But, back to that $100 you need to fix your car. Once inside a payday lending office, here’s what often happens, according to the Federal Trade Commission (FTC): You write a check for $115 (the extra $15 is the fee to borrow the money). “The check casher or payday lender agrees to hold your check until your next payday. When that day comes around, either the lender deposits the check and you redeem it by paying the $115 in cash, or you roll-over the loan and are charged $15 more to extend the financing for 14 more days.”

These loans are usually rolled over several times because borrower often cannot repay the loan and the fee. Thus begins a vicious cycle. “The cost of the initial $100 loan is a $15 finance charge and an annual percentage rate of 391 percent,” the FTC says. “If you roll-over the loan three times, the finance charge would climb to $60 to borrow the $100.”

Continue reading on at this link.

Ghost writer: Look who’s writing racially charged blog posts for Louisiana’s secretary of state

Screenshot 2015-08-13 17.10.48

By Robert Mann

If you’re a black Democrat who supports automatic voter registration – an idea recently enacted in Oregon and gaining traction across the country – are you advocating voter fraud?

According to Secretary of State Tom Schedler’s campaign, yes, you are.

As of late Thursday afternoon, Schedler’s website prominently featured a column, which levels some harsh, racially charged allegations against his Democratic opponent, Chris Tyson, an LSU Law Center professor, who is black.

The column is headlined, “We Now Have A Campaign Issue In The Secretary Of State Race…” In the un-bylined column on Schedler’s website, Tyson is labeled “a partisan Democrat and an apologist for vote fraud.”

Nobody really believes that Tom Schedler has anything to worry about from Chris Tyson, the young law professor at LSU and former Mary Landrieu staffer who has been running for the job for over a year. Tyson is only sitting on about $80,000 as of the financial disclosure form he filed last week, compared to the $398,000 Schedler has in the bank.

Tyson would probably be on par with Schedler in the money race had he not be [sic] spending more than he took in over the last three months; the veteran incumbent knows that in most cases, a down-ballot statewide race draws little to no attention until the late stages of the campaign and as such it’s a poor use of one’s resources to spend a great deal of campaign funds.

Tyson’s money, of course, is not “the issue” in the race, as the column soon reveals [emphasis added].

And therefore, there is no particular reason why a black Democrat would mount a serious challenge to a Republican incumbent in a race like the one for Secretary of State.

Particularly when Tyson decides he wants to run on automatic voter registration, which is about as open an invitation to fraud and abuse as you can imagine. Continue reading

Candidates for Louisiana governor should leave no college student behind

Screenshot 2015-08-07 07.06.55
Photo by Kiri Walton, courtesy of | The Times-Picayune

By Robert Mann

Whoever moves into Louisiana’s Governor’s Mansion in January will replace a chief executive who not only ignored college students but also made their lives harder and more expensive. It will take years for our new governor to repair the tangible and psychological damage Gov. Bobby Jindal inflicted on higher education. What this year’s gubernatorial candidates propose for our colleges and universities should concern us all.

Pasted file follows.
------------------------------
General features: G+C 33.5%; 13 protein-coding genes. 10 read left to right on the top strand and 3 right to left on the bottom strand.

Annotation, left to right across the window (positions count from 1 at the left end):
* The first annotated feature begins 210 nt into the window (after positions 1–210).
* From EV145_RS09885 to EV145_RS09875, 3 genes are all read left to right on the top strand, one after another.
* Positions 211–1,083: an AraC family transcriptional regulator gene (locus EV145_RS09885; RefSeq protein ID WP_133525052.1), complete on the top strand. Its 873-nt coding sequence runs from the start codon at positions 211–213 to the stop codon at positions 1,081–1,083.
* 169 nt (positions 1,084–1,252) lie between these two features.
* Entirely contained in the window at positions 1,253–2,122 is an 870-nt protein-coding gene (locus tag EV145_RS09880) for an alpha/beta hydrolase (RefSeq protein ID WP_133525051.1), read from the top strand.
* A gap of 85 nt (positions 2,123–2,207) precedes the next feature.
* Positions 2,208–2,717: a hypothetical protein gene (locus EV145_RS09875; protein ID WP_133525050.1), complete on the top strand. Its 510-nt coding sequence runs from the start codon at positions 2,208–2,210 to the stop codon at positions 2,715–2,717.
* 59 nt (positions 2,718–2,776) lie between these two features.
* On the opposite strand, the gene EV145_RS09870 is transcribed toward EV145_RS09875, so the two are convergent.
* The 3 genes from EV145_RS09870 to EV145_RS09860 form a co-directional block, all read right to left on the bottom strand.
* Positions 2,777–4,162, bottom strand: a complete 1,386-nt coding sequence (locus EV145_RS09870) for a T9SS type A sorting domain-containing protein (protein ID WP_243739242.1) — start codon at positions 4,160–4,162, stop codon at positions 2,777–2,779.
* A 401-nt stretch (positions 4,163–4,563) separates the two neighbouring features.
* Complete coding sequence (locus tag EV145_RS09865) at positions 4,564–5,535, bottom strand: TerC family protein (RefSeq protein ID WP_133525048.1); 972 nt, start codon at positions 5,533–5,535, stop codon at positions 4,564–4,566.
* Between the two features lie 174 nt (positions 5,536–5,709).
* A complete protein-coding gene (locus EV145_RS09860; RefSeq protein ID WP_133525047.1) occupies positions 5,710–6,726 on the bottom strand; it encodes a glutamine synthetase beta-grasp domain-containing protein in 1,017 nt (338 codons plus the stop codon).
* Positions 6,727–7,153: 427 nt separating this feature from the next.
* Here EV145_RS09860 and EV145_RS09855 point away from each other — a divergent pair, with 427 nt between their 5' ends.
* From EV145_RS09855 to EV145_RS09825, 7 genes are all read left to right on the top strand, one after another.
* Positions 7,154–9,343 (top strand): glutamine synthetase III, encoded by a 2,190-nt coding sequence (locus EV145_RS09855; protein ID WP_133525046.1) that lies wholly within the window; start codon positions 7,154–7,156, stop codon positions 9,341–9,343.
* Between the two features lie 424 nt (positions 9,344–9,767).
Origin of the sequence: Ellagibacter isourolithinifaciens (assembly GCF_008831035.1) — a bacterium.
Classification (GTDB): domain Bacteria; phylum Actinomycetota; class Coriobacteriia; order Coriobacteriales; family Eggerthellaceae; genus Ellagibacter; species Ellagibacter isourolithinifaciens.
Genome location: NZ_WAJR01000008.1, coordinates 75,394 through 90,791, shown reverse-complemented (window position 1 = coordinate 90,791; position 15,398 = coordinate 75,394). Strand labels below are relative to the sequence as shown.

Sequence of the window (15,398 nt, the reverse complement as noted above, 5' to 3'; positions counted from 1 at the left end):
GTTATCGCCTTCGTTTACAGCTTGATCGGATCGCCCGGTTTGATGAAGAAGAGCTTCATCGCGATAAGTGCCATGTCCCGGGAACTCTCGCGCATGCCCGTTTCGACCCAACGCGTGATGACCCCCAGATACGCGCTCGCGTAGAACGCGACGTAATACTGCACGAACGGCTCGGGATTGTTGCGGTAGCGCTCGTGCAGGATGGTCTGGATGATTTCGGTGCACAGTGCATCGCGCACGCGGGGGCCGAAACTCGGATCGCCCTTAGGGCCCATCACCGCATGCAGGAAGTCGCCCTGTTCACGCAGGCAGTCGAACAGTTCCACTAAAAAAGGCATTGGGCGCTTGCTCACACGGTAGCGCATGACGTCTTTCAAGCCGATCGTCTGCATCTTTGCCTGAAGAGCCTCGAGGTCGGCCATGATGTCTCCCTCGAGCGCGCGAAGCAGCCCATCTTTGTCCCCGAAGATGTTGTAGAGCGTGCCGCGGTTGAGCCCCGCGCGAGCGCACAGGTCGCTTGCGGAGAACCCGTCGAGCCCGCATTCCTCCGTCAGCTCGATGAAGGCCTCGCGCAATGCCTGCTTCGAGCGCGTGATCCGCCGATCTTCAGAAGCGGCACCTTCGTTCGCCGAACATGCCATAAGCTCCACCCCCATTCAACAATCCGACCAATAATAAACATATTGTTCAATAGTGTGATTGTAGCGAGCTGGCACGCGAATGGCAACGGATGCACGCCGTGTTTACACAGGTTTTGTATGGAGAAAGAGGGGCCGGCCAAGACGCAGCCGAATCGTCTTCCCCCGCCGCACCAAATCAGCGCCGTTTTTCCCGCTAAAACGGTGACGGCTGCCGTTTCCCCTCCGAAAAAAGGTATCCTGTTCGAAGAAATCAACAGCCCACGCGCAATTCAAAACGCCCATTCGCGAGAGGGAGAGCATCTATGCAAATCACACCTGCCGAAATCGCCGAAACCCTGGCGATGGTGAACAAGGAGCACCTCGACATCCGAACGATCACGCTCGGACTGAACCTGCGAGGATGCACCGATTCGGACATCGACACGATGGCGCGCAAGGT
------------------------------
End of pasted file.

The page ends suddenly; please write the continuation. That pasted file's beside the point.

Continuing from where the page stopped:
First, the good news: The candidates have released their proposals. It’s no surprise that each promises to prioritize funding for colleges and universities. U.S. Sen. David Vitter suggests a “Commission on Streamlining and Building Excellence in Higher Education” to craft various reforms, including “reducing unnecessary duplication and inefficiencies in academic programs.” State Rep. John Bel Edwards proposes a “balanced funding mix for higher education to include 50% state funding and 50% tuition.”

Vitter and Edwards are reasonably specific about what they would do. Lt. Gov. Jay Dardenne, however, is vague. His proposal is a sketchy, rough outline, not a real plan. Dardenne does, however, promise he will focus on “stabilizing and prioritizing funding for higher education.” How, he doesn’t say.

Public Service Commissioner Scott Angelle (who also serves on the LSU Board of Supervisors) has released no formal plan, but his press secretary emailed me an outline of his positions and told me he will fully fund the state’s tuition assistance program (TOPS) and “properly fund higher-ed through structural fiscal reform.”

Now, the bad news: All the candidates’ “plans” lack the detail a reasonable person might expect. That ambiguity will make it difficult to hold the winner fully accountable. So, it falls to journalists covering the race, especially those who moderate the debates, to demand more specifics.

Finally, the awful news – especially if you care about struggling middle-income and working poor families: None of the candidates says anything about the fundamental right of an academically prepared student to a college education. Put another way, no one states, plainly, “If you have the ability to make it in college but cannot afford it, Louisiana won’t leave you behind.”

While they might all perform better than Jindal on higher education, none of the candidates mentions a simple idea that could transform the lives of thousands of low-income students. Surprisingly, not one of them mentions the need to fund fully Go Grants, a state program for disadvantaged college students that can offer an annual award of up to $3,000. Sadly, Jindal never found more than half the money this worthy and important program requires.

Continue reading on at this link.